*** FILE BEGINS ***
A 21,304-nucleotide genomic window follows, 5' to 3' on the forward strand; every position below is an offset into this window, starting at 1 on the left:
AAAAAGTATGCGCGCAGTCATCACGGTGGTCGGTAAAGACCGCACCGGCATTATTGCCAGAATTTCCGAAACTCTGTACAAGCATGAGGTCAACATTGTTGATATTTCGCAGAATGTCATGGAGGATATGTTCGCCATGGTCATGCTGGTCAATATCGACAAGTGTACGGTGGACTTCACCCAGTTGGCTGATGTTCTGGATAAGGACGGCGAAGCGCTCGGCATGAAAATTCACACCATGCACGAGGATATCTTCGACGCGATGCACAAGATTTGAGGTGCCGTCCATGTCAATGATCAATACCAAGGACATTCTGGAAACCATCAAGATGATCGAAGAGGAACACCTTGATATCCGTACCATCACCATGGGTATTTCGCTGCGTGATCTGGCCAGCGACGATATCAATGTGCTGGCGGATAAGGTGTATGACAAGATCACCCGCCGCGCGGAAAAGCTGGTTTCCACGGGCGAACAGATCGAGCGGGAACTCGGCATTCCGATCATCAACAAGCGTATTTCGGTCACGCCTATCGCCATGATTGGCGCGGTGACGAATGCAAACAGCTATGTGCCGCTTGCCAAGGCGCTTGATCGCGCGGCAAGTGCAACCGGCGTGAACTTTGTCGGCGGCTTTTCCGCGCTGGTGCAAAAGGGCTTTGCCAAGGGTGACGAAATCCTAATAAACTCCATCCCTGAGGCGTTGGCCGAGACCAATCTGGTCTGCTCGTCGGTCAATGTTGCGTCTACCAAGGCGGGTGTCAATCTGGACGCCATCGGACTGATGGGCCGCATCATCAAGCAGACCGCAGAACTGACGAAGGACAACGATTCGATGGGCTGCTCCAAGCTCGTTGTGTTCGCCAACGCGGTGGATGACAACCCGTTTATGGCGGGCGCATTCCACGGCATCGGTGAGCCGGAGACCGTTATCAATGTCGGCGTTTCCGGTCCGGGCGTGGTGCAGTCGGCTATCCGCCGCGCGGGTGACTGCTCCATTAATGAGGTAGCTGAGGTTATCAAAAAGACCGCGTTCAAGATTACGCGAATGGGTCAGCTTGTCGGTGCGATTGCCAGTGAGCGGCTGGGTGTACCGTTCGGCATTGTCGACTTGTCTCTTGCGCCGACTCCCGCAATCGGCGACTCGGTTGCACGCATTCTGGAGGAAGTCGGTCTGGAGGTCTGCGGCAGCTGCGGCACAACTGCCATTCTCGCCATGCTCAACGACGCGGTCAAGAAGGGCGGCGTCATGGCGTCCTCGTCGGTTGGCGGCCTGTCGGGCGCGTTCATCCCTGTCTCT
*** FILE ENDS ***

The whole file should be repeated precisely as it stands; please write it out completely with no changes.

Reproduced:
A 21,304-nucleotide genomic window follows, 5' to 3' on the forward strand; every position below is an offset into this window, starting at 1 on the left:
AAAAAGTATGCGCGCAGTCATCACGGTGGTCGGTAAAGACCGCACCGGCATTATTGCCAGAATTTCCGAAACTCTGTACAAGCATGAGGTCAACATTGTTGATATTTCGCAGAATGTCATGGAGGATATGTTCGCCATGGTCATGCTGGTCAATATCGACAAGTGTACGGTGGACTTCACCCAGTTGGCTGATGTTCTGGATAAGGACGGCGAAGCGCTCGGCATGAAAATTCACACCATGCACGAGGATATCTTCGACGCGATGCACAAGATTTGAGGTGCCGTCCATGTCAATGATCAATACCAAGGACATTCTGGAAACCATCAAGATGATCGAAGAGGAACACCTTGATATCCGTACCATCACCATGGGTATTTCGCTGCGTGATCTGGCCAGCGACGATATCAATGTGCTGGCGGATAAGGTGTATGACAAGATCACCCGCCGCGCGGAAAAGCTGGTTTCCACGGGCGAACAGATCGAGCGGGAACTCGGCATTCCGATCATCAACAAGCGTATTTCGGTCACGCCTATCGCCATGATTGGCGCGGTGACGAATGCAAACAGCTATGTGCCGCTTGCCAAGGCGCTTGATCGCGCGGCAAGTGCAACCGGCGTGAACTTTGTCGGCGGCTTTTCCGCGCTGGTGCAAAAGGGCTTTGCCAAGGGTGACGAAATCCTAATAAACTCCATCCCTGAGGCGTTGGCCGAGACCAATCTGGTCTGCTCGTCGGTCAATGTTGCGTCTACCAAGGCGGGTGTCAATCTGGACGCCATCGGACTGATGGGCCGCATCATCAAGCAGACCGCAGAACTGACGAAGGACAACGATTCGATGGGCTGCTCCAAGCTCGTTGTGTTCGCCAACGCGGTGGATGACAACCCGTTTATGGCGGGCGCATTCCACGGCATCGGTGAGCCGGAGACCGTTATCAATGTCGGCGTTTCCGGTCCGGGCGTGGTGCAGTCGGCTATCCGCCGCGCGGGTGACTGCTCCATTAATGAGGTAGCTGAGGTTATCAAAAAGACCGCGTTCAAGATTACGCGAATGGGTCAGCTTGTCGGTGCGATTGCCAGTGAGCGGCTGGGTGTACCGTTCGGCATTGTCGACTTGTCTCTTGCGCCGACTCCCGCAATCGGCGACTCGGTTGCACGCATTCTGGAGGAAGTCGGTCTGGAGGTCTGCGGCAGCTGCGGCACAACTGCCATTCTCGCCATGCTCAACGACGCGGTCAAGAAGGGCGGCGTCATGGCGTCCTCGTCGGTTGGCGGCCTGTCGGGCGCGTTCATCCCTGTCTCT